Monday, September 28, 2020

Bifm targets African Mines

Bifm Capital (Pty) Ltd, a subsidiary of Botswana’s biggest fund management company, Bifm, is to launch a new mining fund aimed at investing in mining companies the majority of whose assets are based in Africa.

The Botswana Africa Mining Fund, which will be domiciled in Botswana and registered as a public company, is expected to be launched during the first quarter of 2007 and would look to source investment from both local as well as foreign investors.

Bifm Capital director, Rhys Carr, told The Sunday Standard last week that the intention, amongst others, is to take advantage of booming commodity prices by investing in Africa’s natural resources.
“The history of mining in Africa is such that it has largely benefited Australian, Canadian and European investors on whose exchanges many resource companies are listed. We feel that the time is right to launch a Botswana domiciled investment vehicle that will give Batswana and other investors the opportunity to share in the profits to be made from African based mining assets,” he said.

It is intended that the Fund would be registered with the Bank of Botswana as a Collective Investment Undertaking (CIU) and accredited to the International Financial Services Centre (IFSC). It is anticipated that the Fund would be capitalised between US$50 million to US$100 million and would be a dollar denominated investment vehicle.
The decision to domicile the Fund in Botswana was based on a number of factors not the least of which were Botswana’s developed and progressive legal system, its advanced financial infrastructure, high skills levels and Botswana’s rich mining history and tradition.

In addition, Botswana has no exchange controls and has the highest sovereign credit rating in Africa from international credit rating agencies such as Standard & Poor and Moodys. These two additional competitive advantages, coupled with the tax concessions that are available to both CIU and IFSC companies, made Botswana the prefect domicilium from which to launch an African focused and based resources fund.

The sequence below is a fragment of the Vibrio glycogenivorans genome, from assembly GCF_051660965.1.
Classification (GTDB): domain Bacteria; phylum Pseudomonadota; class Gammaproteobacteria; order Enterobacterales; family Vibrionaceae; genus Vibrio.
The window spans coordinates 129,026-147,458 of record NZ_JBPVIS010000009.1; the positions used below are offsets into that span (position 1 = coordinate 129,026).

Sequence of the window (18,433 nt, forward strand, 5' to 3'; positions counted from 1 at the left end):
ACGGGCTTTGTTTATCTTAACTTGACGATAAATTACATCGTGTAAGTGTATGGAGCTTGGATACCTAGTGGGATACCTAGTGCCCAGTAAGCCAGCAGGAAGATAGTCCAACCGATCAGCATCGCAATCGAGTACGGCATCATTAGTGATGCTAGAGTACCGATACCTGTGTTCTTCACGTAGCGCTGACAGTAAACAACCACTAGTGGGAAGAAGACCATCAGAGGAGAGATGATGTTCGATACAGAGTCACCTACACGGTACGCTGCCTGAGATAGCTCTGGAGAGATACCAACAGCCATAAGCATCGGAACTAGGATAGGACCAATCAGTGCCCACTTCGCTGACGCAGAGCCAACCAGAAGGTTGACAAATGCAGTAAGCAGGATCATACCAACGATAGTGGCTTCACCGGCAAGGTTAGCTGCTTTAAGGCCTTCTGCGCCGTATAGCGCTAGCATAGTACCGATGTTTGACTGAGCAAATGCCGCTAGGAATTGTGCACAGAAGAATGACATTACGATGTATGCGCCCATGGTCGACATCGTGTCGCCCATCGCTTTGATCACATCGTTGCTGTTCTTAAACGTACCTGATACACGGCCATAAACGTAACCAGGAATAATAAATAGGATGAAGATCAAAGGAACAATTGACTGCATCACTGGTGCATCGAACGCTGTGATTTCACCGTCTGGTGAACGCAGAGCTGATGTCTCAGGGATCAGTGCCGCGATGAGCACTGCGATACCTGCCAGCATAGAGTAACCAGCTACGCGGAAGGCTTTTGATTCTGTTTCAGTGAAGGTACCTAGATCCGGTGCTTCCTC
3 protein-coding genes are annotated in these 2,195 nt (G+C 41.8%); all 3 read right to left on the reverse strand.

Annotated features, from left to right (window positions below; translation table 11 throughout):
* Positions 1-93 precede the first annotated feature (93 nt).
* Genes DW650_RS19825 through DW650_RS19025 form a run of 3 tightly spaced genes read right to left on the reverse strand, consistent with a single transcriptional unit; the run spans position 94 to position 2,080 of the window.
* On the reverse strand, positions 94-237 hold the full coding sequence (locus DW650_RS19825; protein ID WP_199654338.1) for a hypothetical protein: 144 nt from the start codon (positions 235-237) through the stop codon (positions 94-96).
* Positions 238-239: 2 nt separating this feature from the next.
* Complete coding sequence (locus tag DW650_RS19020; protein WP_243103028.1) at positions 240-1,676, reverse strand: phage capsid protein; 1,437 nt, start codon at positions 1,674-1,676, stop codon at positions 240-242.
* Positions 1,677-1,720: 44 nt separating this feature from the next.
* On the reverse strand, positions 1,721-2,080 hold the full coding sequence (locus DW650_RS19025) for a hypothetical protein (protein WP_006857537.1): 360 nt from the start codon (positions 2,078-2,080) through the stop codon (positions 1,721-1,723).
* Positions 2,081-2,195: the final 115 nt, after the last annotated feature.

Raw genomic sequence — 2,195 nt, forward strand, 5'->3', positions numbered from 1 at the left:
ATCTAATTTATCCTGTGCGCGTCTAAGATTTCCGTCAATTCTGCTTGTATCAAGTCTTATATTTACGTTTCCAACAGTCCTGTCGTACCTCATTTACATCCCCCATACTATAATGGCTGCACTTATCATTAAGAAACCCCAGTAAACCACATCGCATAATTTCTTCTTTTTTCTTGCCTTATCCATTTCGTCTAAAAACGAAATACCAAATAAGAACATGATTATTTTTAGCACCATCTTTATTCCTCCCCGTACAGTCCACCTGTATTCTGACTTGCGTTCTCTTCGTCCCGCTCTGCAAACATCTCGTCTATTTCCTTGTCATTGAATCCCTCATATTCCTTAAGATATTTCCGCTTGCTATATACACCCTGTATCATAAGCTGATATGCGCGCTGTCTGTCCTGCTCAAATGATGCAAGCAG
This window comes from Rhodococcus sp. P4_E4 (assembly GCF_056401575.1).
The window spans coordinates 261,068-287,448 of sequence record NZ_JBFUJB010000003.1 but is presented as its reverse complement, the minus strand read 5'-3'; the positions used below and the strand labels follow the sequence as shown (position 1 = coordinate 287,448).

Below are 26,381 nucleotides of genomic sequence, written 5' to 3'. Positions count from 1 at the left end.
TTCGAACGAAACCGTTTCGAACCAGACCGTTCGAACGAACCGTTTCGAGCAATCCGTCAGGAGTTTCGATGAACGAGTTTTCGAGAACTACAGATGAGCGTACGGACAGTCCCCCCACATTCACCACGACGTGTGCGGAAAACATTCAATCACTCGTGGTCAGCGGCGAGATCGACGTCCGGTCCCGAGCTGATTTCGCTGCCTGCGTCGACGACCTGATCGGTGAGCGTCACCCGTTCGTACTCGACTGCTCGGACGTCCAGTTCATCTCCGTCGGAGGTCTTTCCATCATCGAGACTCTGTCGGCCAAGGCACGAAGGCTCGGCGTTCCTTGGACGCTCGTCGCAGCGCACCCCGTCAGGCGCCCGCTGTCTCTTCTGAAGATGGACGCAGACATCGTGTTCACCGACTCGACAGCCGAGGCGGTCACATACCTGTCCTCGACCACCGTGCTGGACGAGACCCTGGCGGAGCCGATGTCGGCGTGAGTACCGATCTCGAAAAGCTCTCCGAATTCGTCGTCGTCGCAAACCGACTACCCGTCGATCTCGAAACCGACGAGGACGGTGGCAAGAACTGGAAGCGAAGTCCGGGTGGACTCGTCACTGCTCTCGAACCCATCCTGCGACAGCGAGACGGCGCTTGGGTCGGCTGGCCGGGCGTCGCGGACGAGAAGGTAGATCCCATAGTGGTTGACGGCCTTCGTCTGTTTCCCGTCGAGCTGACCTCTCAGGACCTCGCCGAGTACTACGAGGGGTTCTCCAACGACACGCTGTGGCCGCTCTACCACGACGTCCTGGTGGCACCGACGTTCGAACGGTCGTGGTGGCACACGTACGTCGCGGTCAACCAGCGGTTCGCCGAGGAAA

“There is a lot of cash chasing after limited investment opportunities in this economy and we see it as part of our responsibilities as investment professionals to develop and create new and innovative investment opportunities within Botswana,” Carr said. “The Fund will look to mitigate the risk inherent in commodity investing, through its investment philosophy and strategy.”
The Fund will have a relatively flexible mandate to make a variety of investments into companies the preponderance of whose assets are based in Africa. It will be able to invest, through debt, equity, derivatives or a combination thereof, into other mining funds, listed and unlisted investments or any other approved investment. However, all investments made will need to be valued and priced on a monthly basis as the Fund will supply all investors with monthly valuations.

“This will be good for Botswana and will hopefully position Botswana as a reliable source of mining funding in Africa,” Carr said.

This comes at a time when international mining companies are expressing a renewed interest in Africa’s resource sector from copper to zinc due to a boom in international commodity prices┬álargely aided by China and India’s economic boom.

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Sunday Standard September 27 – 3 October

Digital copy of Sunday Standard issue of September 27 - 3 October, 2020.